The pound reached a two-week high against the dollar after U.K. in online fx trading, retail sales surged last month by almost four times the amount forecast by economists, adding to signs the Bank of England has room to raise interest rates.
The pound rose as much as 0.4 percent to $1.6231, the strongest intraday level since Feb. 3, before trading at $1.6207 at 12:48 p.m. in London. Britain’s currency strengthened 0.3 percent versus the euro to 83.90 pence.
The yield on the 10-year gilt increased five basis points to 3.81 percent. Two-year note yields, typically more sensitive to interest-rate expectations, rose six basis points to 1.52 percent.
Pressure on the Bank of England to raise its key rate from a record low of 0.5 percent increased this week after a Feb. 15 report showed inflation accelerated to double the central bank’s 2 percent target. Consumer-price growth accelerated to 4 percent in January, forcing central bank Governor Mervyn King to write a fifth letter to explain the monetary-policy stance.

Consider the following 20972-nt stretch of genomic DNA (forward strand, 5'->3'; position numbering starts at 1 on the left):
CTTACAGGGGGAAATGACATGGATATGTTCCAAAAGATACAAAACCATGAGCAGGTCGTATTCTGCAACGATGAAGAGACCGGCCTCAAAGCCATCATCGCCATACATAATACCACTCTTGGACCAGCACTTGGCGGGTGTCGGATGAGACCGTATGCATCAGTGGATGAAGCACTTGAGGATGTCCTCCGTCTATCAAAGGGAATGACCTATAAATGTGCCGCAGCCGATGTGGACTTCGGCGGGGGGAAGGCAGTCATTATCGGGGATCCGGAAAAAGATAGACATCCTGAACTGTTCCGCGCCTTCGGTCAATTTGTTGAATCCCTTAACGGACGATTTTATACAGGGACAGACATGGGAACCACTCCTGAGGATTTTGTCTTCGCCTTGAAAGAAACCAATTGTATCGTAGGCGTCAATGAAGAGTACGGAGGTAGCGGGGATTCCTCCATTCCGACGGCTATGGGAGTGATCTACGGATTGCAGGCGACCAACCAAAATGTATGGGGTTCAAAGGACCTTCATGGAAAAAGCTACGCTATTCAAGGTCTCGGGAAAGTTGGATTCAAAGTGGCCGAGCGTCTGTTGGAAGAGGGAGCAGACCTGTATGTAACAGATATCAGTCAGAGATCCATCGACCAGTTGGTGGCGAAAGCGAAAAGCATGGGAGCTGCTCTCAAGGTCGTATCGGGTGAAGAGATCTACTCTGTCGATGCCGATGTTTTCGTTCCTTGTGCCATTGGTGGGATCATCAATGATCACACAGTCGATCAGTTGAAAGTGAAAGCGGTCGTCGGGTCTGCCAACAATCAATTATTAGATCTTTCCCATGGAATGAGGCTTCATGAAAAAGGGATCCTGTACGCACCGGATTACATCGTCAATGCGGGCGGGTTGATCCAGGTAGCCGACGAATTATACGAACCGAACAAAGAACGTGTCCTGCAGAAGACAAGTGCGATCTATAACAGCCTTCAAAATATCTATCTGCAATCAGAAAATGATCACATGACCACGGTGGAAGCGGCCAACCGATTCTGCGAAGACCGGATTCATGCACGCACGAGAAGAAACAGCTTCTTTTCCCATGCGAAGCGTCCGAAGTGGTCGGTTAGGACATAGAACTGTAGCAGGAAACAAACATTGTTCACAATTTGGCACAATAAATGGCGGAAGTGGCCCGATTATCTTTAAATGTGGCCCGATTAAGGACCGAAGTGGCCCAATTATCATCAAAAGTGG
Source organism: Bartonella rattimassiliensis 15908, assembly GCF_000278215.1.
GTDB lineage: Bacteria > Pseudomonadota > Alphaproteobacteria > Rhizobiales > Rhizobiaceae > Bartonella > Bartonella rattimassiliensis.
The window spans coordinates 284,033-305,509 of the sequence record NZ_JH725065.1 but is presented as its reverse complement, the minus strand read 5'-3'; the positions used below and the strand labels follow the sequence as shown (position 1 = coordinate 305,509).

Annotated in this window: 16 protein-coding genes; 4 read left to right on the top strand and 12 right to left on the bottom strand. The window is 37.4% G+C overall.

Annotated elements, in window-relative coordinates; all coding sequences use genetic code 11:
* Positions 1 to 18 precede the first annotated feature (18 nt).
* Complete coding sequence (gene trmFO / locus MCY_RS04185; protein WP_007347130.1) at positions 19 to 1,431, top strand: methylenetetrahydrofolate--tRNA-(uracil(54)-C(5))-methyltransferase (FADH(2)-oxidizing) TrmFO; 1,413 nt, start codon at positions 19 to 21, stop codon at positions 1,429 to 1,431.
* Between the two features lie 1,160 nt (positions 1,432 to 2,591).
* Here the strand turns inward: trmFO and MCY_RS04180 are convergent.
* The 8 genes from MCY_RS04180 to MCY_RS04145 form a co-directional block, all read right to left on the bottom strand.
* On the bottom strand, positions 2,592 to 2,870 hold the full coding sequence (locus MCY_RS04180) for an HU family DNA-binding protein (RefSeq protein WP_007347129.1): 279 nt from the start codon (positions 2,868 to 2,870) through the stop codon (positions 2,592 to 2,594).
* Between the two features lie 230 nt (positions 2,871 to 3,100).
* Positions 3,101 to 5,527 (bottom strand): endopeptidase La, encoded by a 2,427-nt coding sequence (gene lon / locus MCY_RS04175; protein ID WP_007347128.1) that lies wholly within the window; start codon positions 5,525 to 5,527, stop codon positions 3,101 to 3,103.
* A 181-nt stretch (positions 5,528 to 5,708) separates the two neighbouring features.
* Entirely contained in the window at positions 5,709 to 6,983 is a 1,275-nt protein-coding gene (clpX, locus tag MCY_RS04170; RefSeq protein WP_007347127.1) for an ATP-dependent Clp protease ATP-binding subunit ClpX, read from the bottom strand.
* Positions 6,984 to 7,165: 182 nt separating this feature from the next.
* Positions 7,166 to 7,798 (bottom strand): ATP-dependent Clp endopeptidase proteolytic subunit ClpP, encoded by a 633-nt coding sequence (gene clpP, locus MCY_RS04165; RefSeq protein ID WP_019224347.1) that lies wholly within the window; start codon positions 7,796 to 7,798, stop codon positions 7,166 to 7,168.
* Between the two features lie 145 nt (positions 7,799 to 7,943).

Sterling surged yesterday after policy maker Andrew Sentance said in a speech in London that the central bank should raise rates to boost the pound as a means of curbing inflation. King dismissed the spurt in inflation in his letter to Osborne, saying raising rates quickly would hurt the economy, which unexpectedly shrank by 0.5 percent in the fourth quarter.
Money markets signal the Bank of England may boost its bank rate by about 75 basis points by year-end, according to the Sterling Overnight Interbank Average, or Sonia, Tullett Prebon Plc data shows. The implied yield on the December short-sterling futures contract rose nine basis points to 1.75 percent, indicating traders raised bets that borrowing costs will rise.
The U.K. 10-year breakeven rate, an indication of investors’ inflation expectations over the life of the securities, derived from the yield gap between conventional and index-linked bonds, was little changed at 3.17 percent.